The Luck of the Irish

4leafIt seems Ireland is basically insolvent. All hail the banks.

The Ireland "Dr. Doom":

WHEN I wrote in The Irish Times last May showing how the bank guarantee would lead to national insolvency, I did not expect the financial collapse to be anywhere near as swift or as deep as has now occurred. During September, the Irish Republic quietly ceased to exist as an autonomous fiscal entity, and became a ward of the European Central Bank.

Morgan Kelly is an Irish Economist who is predicting an 80% drop in Ireland home prices. He estimates their own bank bail out is sinking their nation:

This €70 billion bill for the banks dwarfs the €15 billion in spending cuts now agonised over, and reduces the necessary cuts in Government spending to an exercise in futility. What is the point of rearranging the spending deckchairs, when the iceberg of bank losses is going to sink us anyway?

What is driving our bond yields to record levels is not the Government deficit, but the bank bailout. Without the banks, our national debt could be stabilised in four years at a level not much worse than where France, with its triple A rating in the bond markets, is now.

As a taxpayer, what does a bailout bill of €70 billion mean? It means that every cent of income tax that you pay for the next two to three years will go to repay Anglo’s losses, every cent for the following two years will go on AIB, and every cent for the next year and a half on the others. In other words, the Irish State is insolvent: its liabilities far exceed any realistic means of repaying them.

Meanwhile Bloomberg is reporting Irish Bonds are tanking:

While Ireland has the funds to avert the need for an immediate rescue, its cash may run out in the middle of next year unless it can raise money from the bond market in 2011.

The Irish bond is doing a cliff dive thing:

The yield on the Irish 10-year security climbed 21 basis points to 8.04 percent at 4:32 p.m. in London. The difference in yield, or spread, between the debt and bunds widened to a record 550 basis points, or 5.5 percentage points, Bloomberg generic data shows. The 5 percent bond maturing October 2020 slid 1.21, or 12.1 euros per 1,000-euro ($1,391) face amount, to 79.74.

Naked Capitalism has more commentary on why Morgan Kelly is right.

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Offshore outsourcing jobs to Ireland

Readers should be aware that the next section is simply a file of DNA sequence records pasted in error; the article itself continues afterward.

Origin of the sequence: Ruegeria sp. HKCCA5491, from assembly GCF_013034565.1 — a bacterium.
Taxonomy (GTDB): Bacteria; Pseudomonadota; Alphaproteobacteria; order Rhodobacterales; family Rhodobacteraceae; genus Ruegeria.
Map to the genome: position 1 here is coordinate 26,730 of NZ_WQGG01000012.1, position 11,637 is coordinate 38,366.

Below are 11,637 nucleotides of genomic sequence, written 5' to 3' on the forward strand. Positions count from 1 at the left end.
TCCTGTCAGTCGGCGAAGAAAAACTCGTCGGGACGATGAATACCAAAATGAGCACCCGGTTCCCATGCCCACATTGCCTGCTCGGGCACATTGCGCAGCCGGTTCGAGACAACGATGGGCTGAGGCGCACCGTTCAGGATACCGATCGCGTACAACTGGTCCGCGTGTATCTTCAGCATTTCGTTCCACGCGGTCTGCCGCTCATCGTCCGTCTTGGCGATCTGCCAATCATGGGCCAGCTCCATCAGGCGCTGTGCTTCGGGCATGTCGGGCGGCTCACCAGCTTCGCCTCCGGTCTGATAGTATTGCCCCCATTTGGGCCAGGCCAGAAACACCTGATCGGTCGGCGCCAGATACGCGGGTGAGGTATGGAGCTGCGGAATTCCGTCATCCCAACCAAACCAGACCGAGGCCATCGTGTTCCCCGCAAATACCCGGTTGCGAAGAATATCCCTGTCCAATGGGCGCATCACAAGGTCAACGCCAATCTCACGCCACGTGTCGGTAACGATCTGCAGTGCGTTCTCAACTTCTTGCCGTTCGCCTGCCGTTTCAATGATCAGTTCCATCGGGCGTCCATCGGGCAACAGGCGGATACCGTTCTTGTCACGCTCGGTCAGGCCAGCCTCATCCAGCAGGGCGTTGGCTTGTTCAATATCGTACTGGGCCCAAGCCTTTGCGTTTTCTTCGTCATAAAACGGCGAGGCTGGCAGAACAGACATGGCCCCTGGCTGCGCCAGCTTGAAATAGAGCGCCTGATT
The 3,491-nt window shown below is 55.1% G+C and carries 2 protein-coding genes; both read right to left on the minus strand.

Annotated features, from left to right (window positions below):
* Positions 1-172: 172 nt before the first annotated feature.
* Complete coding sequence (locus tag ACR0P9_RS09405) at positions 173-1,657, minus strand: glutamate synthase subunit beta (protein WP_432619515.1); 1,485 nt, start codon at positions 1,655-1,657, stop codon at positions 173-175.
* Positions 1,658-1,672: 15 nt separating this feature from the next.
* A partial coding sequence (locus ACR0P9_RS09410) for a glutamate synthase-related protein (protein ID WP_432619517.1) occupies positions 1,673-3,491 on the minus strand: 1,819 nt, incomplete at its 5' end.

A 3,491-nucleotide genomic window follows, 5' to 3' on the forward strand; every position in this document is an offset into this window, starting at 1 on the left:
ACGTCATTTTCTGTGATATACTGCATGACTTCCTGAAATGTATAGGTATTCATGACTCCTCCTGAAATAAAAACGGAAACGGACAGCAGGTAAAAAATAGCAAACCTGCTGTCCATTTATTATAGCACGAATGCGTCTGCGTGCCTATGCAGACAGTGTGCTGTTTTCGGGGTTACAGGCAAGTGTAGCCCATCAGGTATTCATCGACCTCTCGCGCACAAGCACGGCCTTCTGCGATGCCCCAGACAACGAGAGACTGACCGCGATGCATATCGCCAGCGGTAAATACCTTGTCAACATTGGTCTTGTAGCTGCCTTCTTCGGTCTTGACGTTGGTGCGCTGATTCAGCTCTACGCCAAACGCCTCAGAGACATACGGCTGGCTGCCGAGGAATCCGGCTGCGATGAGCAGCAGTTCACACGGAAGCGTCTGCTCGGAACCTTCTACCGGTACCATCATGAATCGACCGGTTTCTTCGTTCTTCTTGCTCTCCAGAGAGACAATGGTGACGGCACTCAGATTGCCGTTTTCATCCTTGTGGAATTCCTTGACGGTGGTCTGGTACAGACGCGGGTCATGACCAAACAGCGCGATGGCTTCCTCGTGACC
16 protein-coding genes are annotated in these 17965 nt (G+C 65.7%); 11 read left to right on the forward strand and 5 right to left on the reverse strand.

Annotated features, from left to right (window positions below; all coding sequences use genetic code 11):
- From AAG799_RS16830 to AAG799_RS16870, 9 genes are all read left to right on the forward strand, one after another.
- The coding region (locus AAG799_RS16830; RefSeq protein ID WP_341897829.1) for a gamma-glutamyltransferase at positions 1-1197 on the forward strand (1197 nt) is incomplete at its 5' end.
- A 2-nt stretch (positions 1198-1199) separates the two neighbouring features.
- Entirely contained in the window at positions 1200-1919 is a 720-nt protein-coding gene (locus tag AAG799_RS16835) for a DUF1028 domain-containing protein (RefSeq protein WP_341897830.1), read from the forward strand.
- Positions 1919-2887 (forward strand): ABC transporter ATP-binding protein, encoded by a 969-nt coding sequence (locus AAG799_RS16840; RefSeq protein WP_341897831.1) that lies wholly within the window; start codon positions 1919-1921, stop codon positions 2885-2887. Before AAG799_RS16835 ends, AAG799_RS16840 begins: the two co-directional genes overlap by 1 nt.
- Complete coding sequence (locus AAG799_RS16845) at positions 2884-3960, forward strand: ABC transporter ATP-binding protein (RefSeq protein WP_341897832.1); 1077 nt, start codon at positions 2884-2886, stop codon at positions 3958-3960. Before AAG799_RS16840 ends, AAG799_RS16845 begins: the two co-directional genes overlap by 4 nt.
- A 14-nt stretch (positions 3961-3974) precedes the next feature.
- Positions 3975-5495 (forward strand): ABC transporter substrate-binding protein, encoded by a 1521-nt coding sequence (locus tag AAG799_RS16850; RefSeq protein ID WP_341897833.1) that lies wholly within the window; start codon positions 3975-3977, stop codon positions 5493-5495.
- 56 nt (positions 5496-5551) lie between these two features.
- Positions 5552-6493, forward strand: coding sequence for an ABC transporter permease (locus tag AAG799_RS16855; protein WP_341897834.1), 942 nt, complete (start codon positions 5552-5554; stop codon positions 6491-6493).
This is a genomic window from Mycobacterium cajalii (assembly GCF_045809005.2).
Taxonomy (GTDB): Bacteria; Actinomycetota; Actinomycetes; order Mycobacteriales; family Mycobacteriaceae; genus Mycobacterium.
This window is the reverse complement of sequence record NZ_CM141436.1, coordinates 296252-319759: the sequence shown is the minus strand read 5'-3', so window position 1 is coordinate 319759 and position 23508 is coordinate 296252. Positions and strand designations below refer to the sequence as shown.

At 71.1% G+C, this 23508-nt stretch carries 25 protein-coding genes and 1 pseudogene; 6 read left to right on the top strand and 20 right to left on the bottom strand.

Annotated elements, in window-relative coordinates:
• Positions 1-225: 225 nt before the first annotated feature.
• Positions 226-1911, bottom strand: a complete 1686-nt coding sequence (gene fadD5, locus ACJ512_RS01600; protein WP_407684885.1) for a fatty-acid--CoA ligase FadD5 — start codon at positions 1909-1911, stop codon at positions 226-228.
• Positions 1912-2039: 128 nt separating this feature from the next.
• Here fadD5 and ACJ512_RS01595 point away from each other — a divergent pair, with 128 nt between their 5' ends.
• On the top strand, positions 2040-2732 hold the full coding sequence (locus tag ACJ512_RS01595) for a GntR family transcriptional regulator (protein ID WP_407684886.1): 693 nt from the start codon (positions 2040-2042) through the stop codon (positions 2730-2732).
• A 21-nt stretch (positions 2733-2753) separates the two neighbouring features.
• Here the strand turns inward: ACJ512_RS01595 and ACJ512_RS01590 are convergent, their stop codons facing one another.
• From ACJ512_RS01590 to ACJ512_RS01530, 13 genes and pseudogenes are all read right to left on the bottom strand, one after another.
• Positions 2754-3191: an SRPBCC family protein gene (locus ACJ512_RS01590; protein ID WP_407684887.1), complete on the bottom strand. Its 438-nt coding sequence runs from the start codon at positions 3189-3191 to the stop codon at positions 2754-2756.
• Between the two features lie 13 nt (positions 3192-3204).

It was the Irish government that granted billions in tax breaks to multinational corporations, resulting in a huge loss of jobs in the United States. Microsoft, Google, ... moved jobs from the U.S. to Ireland to take advantage of the generous Irish corporate tax code.

Google 2.4% Rate Shows How $60 Billion Lost to Tax Loopholes

Yet now we see that Ireland really couldn't afford giving those tax give-aways to multinationals. Unfortunately, it sounds like the burden of paying for bank bailouts is falling on regular Irish taxpayers and that the multinationals are again escaping paying their fair share.

"In other words, the Irish State is insolvent: its liabilities far exceed any realistic means of repaying them."

China Now 80% of $500 Billion Trade Defecit

The September Trade deficit came in at $44Bn. China has now replaced Oil for the lions share. We are permitted to refer to the Trade Deficit and other economic phenomenon as the China Deficit.
Yeah $500Bn is a big deal in the middle of a depression and $400Bn is a big deal for the $500Bn. As you nailed it Bob, this deficit is strangling economic growth. In the simplest terms, a negative or subtract of 3.5% of GDP. Imagine the U.S. economy growing at
5%, and we understand a big part of this crisis.

Credits to the Sheep at the Gray Lady

Burton Leed

I'm writing up the overview with charts as you comment

That's why I pound on China so much, they dominate the trade deficit so this isn't news per say. (although worth repeating!)

Ireland to "accept" Aid 60 Euros

A follow up to this post, Ireland is being encouraged to accept Aid from the EU.

Ireland could draw on the 60 billion euro ($82 billion) segment of the broader 750-billion-euro fund set up by the EU and International Monetary Fund in May, Irish state broadcaster RTE said, without saying where it obtained the information. The smaller pool is funded directly by the European Commission, the EU’s Brussels-based executive branch.